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Unpredictable weather made 2023 tough for farmers as they look toward a wetter 2024

National Weather Service

Oklahoma farmers are looking forward to a new year after much weather variability, and many in the agriculture industry are hoping for the wetter conditions El Niño typically brings.

Timely rains helped the wheat, cotton, corn and soybean crops in Oklahoma this year.

The state’s wheat crop had better-than-expected results because of precipitation during harvest, according to the Oklahoma State University (OSU) Extension. But it still had below-average production and Mike Schulte, director of the Oklahoma Wheat Commission, said production was based on location and wetter conditions would be welcome.

“Well, it was a really tough year last year for producers overall, just with the long-term drought,” Schulte said.

Recently, cotton producers finished their harvest and while the yields are below average, Oklahoma ranks 10th for cotton exports nationally, according to the Oklahoma Department of Agriculture Food and Forestry.

Harvey Schroeder, the retired executive director of the Oklahoma Cotton Council, said farmers planted about 570,000 acres of cotton in the state and about half was harvested.

“Dryland cotton crops are made off of wet winters,”Schroder said. “Where the winter puts down a moisture and then you have a subsurface moisture you can live on for quite a while.”

Although a couple of crops had below-average production, Kim Anderson, an OSU extension crop marketing specialist, said prices remained high. He also said some crops had different outcomes because of rainfall. For instance, soybeans had a relatively low yield and corn had above-average yields.

“Looking at our major crops, on every one of them is the weather variability that was the big thing,” Anderson said.

In Oklahoma, there is a wide range of weather during the growing season, especially for wheat because it is planted in the winter and harvested in the summer. Anderson said more precipitation could help ease the impacts of drought from the past several years and provide moisture deeper in the soil.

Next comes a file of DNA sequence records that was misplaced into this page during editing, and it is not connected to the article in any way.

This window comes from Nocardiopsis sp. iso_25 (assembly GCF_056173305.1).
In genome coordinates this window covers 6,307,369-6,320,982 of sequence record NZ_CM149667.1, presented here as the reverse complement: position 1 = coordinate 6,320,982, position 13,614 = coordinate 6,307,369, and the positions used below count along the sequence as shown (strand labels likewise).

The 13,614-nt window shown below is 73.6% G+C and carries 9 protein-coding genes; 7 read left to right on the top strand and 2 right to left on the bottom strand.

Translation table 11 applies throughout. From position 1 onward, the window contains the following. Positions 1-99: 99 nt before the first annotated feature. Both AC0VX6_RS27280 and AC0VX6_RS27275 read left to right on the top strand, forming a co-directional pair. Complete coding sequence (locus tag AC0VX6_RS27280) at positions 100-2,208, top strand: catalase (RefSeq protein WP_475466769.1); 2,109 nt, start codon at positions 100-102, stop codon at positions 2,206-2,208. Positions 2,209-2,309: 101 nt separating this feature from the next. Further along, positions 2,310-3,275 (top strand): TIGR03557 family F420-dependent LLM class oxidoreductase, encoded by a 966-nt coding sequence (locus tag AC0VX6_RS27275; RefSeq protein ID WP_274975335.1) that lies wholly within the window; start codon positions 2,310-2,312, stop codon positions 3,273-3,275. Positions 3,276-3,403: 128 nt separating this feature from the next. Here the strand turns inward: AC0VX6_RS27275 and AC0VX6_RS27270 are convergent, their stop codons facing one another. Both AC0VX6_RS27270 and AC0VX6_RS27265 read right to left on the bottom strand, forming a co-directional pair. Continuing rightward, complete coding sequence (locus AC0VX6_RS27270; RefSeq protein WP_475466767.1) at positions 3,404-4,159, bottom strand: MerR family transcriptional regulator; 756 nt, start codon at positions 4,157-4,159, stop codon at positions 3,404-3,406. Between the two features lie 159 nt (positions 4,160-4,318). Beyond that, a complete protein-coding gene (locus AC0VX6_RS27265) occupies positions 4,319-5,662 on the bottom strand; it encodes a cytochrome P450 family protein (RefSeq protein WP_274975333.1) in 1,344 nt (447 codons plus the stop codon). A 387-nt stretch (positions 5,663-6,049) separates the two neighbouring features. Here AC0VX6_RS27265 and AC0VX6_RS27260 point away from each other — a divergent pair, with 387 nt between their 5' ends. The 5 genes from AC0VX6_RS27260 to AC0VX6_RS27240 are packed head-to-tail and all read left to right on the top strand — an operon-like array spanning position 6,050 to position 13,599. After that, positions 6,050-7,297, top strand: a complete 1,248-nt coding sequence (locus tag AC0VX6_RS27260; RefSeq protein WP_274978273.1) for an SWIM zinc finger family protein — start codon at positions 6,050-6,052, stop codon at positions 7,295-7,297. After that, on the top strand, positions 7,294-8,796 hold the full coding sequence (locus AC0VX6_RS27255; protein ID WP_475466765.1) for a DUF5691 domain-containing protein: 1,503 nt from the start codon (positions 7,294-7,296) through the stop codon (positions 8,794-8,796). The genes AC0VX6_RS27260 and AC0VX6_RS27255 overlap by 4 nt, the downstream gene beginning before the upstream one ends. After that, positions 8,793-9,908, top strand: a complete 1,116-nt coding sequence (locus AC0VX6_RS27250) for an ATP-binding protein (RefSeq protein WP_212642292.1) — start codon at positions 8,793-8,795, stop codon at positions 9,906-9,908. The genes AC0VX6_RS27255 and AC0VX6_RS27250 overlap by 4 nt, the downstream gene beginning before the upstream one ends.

El Niño is expected to go through the winter and last until April, according to the National Weather Service Climate Prediction Center.

Oklahoma farmers are looking forward to a new year after much weather variability, and many in the agriculture industry are hoping for the wetter conditions El Niño typically brings.

Timely rains helped the wheat, cotton, corn and soybean crops in Oklahoma this year.

The state’s wheat crop had better-than-expected results because of precipitation during harvest, according to the Oklahoma State University (OSU) Extension. But it still had below-average production and Mike Schulte, director of the Oklahoma Wheat Commission, said production was based on location and wetter conditions would be welcome.

“Well, it was a really tough year last year for producers overall, just with the long-term drought,” Schulte said.

Recently, cotton producers finished their harvest and while the yields are below average, Oklahoma ranks 10th for cotton exports nationally, according to the Oklahoma Department of Agriculture Food and Forestry.

Harvey Schroeder, the retired executive director of the Oklahoma Cotton Council, said farmers planted about 570,000 acres of cotton in the state and about half was harvested.

“Dryland cotton crops are made off of wet winters,” Schroder said. “Where the winter puts down a moisture and then you have a subsurface moisture you can live on for quite a while.”

Although a couple of crops had below-average production, Kim Anderson, an OSU extension crop marketing specialist, said prices remained high. He also said some crops had different outcomes because of rainfall. For instance, soybeans had a relatively low yield and corn had above-average yields.

“Looking at our major crops, on every one of them is the weather variability that was the big thing,” Anderson said.

In Oklahoma, there is a wide range of weather during the growing season, especially for wheat because it is planted in the winter and harvested in the summer. Anderson said more precipitation could help ease the impacts of drought from the past several years and provide moisture deeper in the soil.

El Niño is expected to go through the winter and last until April, according to the National Weather Service Climate Prediction Center.


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Copyright 2023 KOSU. To see more, visit KOSU.

Anna Pope